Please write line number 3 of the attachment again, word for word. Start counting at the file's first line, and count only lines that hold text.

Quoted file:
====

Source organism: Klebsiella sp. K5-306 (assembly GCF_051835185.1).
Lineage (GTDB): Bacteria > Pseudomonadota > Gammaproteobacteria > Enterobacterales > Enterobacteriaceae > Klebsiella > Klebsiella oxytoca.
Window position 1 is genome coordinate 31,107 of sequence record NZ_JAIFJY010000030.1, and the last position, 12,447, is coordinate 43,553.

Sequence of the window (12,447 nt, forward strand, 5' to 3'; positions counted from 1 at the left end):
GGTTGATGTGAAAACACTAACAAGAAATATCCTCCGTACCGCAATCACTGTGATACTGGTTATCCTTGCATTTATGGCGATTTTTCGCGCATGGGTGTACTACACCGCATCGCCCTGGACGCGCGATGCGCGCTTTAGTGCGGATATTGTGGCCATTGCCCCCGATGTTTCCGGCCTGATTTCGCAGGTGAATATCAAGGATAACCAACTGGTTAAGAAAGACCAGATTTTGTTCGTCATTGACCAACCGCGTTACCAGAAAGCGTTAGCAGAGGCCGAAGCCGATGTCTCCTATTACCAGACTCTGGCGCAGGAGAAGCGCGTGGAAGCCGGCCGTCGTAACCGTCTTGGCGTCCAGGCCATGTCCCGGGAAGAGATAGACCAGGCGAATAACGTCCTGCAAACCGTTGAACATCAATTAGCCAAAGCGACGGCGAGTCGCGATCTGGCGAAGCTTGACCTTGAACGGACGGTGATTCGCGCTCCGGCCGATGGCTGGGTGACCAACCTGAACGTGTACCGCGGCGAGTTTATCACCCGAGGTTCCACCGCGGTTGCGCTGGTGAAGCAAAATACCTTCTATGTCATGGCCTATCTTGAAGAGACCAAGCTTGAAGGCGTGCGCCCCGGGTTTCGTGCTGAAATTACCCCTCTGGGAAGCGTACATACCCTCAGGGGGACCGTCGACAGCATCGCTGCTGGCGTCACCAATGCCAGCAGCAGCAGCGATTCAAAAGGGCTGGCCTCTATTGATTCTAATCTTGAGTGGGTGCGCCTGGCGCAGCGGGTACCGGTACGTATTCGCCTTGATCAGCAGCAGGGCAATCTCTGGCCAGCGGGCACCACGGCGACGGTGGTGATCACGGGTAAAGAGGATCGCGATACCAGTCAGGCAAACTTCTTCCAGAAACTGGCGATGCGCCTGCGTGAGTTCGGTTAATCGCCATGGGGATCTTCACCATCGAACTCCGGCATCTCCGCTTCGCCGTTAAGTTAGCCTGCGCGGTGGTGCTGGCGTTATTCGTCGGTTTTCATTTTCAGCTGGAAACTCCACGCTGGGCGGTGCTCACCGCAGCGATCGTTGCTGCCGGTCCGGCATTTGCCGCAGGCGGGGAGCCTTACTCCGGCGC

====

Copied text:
Window position 1 is genome coordinate 31,107 of sequence record NZ_JAIFJY010000030.1, and the last position, 12,447, is coordinate 43,553.